This hits close to home, because introverts can develop meta-cognition to a high degree. According to personality type theory, there are 16 personality types, each favoring a different mental process. Only two of the 16 lead with meta-cognition, and both are introverts.

(Technically they lead with a process called “introverted intuition,” sometimes nicknamed Perspectives. It’s the ability to step back, change perspectives and see hidden connections between ideas. I’d say that’s meta-cognition by a different name.)


What’s your personality type? We recommend this free personality test from our partner Personality Hacker.


I’m an INTJ personality type, one of those two types (the other is INFJ). Everyone can use Perspectives, but for us it’s the first tool in our toolkit. That makes us kind of weird. For example, I find ideas more interesting than people, and I get so lost in thought I could easily walk off a cliff. But that weirdness is worth it, because Perspectives lets me build vast plans and visions in my head, and then move my life toward them the way others follow GPS. It’s something I can’t turn off, but most of the time, I don’t really want to.




Here’s the rub: one distraction and the whole thing will crash. Just as the research suggests, to do meta-cognition I need to be left alone. Using Perspectives is like building a mental spider web, and each interruption is a puppy running through the web. The spider cannot just pick up where it left off; it has to start all over.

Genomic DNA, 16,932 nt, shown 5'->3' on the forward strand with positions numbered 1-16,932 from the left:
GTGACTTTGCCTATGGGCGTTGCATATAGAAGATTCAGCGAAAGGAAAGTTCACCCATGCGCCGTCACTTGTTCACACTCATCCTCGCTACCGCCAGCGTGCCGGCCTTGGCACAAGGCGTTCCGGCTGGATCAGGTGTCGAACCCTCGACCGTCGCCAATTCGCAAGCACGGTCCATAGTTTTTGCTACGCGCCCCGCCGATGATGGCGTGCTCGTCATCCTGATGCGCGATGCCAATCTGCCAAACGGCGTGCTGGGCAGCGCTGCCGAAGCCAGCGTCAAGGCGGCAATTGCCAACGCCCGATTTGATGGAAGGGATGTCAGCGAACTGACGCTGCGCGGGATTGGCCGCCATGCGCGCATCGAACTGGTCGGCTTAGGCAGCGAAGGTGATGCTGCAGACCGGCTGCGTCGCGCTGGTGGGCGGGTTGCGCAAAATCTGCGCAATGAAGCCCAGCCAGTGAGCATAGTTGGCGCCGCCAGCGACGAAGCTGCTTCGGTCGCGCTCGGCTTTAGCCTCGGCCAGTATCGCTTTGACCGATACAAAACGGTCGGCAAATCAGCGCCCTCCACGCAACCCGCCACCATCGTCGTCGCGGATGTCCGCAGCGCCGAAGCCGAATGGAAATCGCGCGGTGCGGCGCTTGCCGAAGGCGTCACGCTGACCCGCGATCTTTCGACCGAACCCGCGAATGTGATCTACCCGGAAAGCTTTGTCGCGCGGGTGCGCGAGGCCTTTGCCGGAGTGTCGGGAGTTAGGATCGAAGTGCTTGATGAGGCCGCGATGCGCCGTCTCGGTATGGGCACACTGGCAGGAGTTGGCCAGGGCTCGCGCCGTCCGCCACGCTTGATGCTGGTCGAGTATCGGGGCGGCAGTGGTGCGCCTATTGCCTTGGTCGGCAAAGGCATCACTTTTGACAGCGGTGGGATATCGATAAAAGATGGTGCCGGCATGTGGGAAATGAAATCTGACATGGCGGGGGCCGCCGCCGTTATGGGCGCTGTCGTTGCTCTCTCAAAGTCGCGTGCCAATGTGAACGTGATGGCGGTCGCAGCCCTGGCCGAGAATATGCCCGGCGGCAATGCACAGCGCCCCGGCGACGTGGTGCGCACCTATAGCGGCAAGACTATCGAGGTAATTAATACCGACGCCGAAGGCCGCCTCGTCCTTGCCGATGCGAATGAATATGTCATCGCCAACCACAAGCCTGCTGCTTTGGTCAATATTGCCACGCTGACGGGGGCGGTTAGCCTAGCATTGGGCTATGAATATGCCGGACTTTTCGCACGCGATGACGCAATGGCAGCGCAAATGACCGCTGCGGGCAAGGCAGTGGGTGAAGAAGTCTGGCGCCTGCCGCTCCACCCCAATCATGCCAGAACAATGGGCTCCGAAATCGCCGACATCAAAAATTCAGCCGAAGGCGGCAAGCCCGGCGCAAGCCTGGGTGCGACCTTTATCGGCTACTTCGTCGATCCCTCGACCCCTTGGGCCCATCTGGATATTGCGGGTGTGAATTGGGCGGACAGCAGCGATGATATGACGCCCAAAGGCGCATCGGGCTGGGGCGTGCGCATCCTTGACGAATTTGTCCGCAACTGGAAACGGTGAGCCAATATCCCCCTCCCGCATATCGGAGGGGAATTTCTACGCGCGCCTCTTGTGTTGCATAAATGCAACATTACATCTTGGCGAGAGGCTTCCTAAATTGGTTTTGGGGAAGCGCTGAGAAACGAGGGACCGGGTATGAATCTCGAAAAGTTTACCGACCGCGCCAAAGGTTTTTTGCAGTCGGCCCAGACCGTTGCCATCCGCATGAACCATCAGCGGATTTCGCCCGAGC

So INTJs and INFJs demand huge amounts of alone time, especially while we work. The solitude gives us the mental space to do our meta-cognition, to build our inner webs. I believe INFJ’s have it even tougher, because they constantly think about the feelings of those around them. Alone time gives them a buffer against the feels.

But I think this research offers a little hope. For one thing, it says we’re normal. We’re not weirdoes programmed to reject humanity; we’re just specialists in a mental process that everyone, no matter what their personality type, does better alone. For another thing, it suggests that people can improve their ability to do Perspectives/meta-cognition. Taking alone time to reflect on your thoughts is a startlingly simple way to build up such a powerful ability. The benefit? Better self-knowledge, more empathy and more big ideas.

Can you relate? Let me know in the comments below or chat with me on the community forum. retina_favicon1


Intuitives see the world differently. They aren’t interested in the mundane or day-to-day. They ask, “What if?” They want to create, heal, inspire, or invent. They want to change the world. Only one in four people are intuitive. Are you one of them? Learn more about our partner Personality Hacker’s course just for intuitives.




7 Comments

  • Momofsix says: